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Children of the Corn (1984)

Cult Movies and Horror movie directed by Fritz Kiersch

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It's only consider a Classic because it's one of Stephen Kings earlier works.....

  • Oct 9, 2008
I had a feeling I wasn't going to like this but I manage to get through it. Nearly everything that Stephen King has ever written seems to have been turned into a film or TV series; in fact, I'm surprised that no one has tried to make a mini-series from the guy's grocery list. Let's face it, if they did, it couldn't be any less interesting than 'Children of the Corn.'

Based on one of King's many short stories, this 1984 horror flick sees Linda Hamilton and Peter Horton playing a couple on a long car journey who run into a spot of bother when they chance upon the sleepy Nebraska town of Gatlin, where all of the adults have been murdered by children who worship an ancient evil that lurks in the corn fields.

Although director Fritz Kiersch does manage to build a fair amount of atmosphere at the beginning (after Hamilton's silly song and dance, but before we get to meet the freakish Isaac, leader of the killer kids), he completely blows it with endless unexciting scenes in which Hamilton and Horton are hunted down by the town's homicidal half-pints. Courtney Gains, as violent redhead Malachai, manages to appear genuinely menacing, but the rest of the children are not the least bit threatening; as a result, many of the film's 'scary' moments fail to work.

Towards the end of the film, when we finally get to see the malevolent force that inhabits the field surrounding Gatlin, the film descends into a glut of terrible 80s visual effects that probably looked pretty ropey almost 25 years ago, but look positively laughable nowadays.

'Children of the Corn' might be of interest to King fans keen to see how the writer's work has been translated to the big screen, but your average horror-film fan will be most unimpressed.

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More Children of the Corn (1984) reviews
review by . November 14, 2012
posted in Movie Hype
CHILDREN OF THE CORN      This is one of those movies that seems to divide people, some love it and consider it a classic while others not so much. I know people on both sides of the fence on this subject and have listened to them all on their thoughts. Me myself I fall somewhere in the middle since I do like the movie but admit that it is not as great as some say. In fact if you want a good one check out the first filming of this story on "Stephen King's Nightshift …
Quick Tip by . November 14, 2012
posted in Movie Hype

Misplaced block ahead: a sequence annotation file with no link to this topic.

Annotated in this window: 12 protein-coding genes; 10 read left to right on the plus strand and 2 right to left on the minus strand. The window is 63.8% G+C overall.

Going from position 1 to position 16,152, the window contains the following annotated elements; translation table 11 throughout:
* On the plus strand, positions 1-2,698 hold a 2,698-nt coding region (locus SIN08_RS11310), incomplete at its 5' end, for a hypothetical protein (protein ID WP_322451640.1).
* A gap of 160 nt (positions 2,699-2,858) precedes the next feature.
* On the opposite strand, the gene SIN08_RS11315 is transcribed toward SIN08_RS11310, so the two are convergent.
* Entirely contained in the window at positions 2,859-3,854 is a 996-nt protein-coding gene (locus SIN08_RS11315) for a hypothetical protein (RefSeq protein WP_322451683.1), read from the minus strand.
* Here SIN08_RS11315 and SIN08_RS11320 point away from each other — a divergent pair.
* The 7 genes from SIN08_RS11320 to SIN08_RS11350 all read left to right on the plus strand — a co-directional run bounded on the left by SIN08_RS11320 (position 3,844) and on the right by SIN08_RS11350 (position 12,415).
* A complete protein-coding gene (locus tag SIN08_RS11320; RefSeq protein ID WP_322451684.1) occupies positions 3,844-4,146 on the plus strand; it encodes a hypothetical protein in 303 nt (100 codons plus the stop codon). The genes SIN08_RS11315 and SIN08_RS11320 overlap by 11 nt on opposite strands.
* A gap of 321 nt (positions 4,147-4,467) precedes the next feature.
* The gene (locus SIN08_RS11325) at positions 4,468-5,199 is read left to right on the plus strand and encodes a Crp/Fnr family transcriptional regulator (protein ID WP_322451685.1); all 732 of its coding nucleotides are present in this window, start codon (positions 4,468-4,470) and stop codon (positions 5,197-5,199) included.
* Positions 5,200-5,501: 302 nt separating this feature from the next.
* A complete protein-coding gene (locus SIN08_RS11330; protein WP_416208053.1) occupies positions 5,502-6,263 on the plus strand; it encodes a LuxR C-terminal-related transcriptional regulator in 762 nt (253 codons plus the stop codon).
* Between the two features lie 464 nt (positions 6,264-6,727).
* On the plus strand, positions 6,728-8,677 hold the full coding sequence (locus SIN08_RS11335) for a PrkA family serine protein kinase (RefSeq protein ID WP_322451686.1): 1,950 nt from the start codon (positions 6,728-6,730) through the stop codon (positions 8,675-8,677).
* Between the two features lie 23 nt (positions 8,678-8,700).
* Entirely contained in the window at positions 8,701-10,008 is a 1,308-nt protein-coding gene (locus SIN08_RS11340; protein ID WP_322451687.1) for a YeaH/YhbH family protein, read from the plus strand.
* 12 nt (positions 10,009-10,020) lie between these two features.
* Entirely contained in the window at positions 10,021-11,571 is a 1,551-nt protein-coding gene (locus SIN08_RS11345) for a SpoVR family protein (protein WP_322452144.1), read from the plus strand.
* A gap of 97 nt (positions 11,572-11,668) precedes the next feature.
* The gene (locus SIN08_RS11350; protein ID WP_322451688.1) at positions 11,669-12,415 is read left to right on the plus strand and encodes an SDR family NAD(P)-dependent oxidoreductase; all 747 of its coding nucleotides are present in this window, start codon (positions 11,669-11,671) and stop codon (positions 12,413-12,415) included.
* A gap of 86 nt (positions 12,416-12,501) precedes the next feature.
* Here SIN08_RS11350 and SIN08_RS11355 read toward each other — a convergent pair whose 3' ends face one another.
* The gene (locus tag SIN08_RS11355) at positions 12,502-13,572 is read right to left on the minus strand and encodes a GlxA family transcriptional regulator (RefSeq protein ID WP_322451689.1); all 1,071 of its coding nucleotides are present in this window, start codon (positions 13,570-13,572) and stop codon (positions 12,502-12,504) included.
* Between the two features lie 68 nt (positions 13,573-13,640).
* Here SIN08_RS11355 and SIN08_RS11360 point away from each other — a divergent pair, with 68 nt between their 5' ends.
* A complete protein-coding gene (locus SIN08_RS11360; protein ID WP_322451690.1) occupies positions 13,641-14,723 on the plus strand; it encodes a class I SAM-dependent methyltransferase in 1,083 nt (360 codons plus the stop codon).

I have to say that no matter how I feel about the flick the DVD is great with behind the scenes stuff and an excellent commentary. This is one of those commentaries in which they actually give some good behind the scenes stuff up and tell some funny stories from the set. Like the kid in the road thing with the accident at the beginning. Any way I would say if you are interested in King's films then pick up the special addition here for the special features.
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The murder rate is as high as an elephant's eye in this flaccid adaptation of Stephen King's short story. While driving through Nebraska en route to a new job, medico Burt (Peter Horton) and his wife Vicky (a pre-TerminatorLinda Hamilton) nearly run over a mutilated boy who staggers from the cornfields. Seeking help, they enter the town of Gatlin, whose under-20 residents have butchered their parents per the decree of junior-grade holy roller Isaac (John Franklin), who preaches the word of a being called "He Who Walks Behind the Rows." King's original story (from his 1978 collectionNight Shift) was a lean and brutal mélange of Southern-gothic atmosphere and E.C. Comics-style gore, which scripter Greg Goldsmith effectively neutralizes by adding a youthful narrator (a grating Robbie Kiger) and putting an upbeat spin on the story's morbid conclusion. Fritz Kiersch's direction is TV-movie flat, with the sole inspired moment (hideous religious iconography glimpsed during a bloody "service") delivered as a throwaway. Aside from Horton and Courtney Gains (as Isaac's hatchet man Malachai), the performances are dreadful, and the depiction of the Lovecraftian monster-god as a sort of giant gopher inspires more laughter than terror. Amazingly, the film spawnedsixsequels; Franklin (Cousin Itt in theAddams Familyfilms) later appeared in and wrote 1999'sChildren of the Corn 666.--Paul Gaita
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Director: Fritz Kiersch
Screen Writer: Stephen King, George Goldsmith
DVD Release Date: April 10, 2001
Runtime: 92 minutes
Studio: Starz / Anchor Bay
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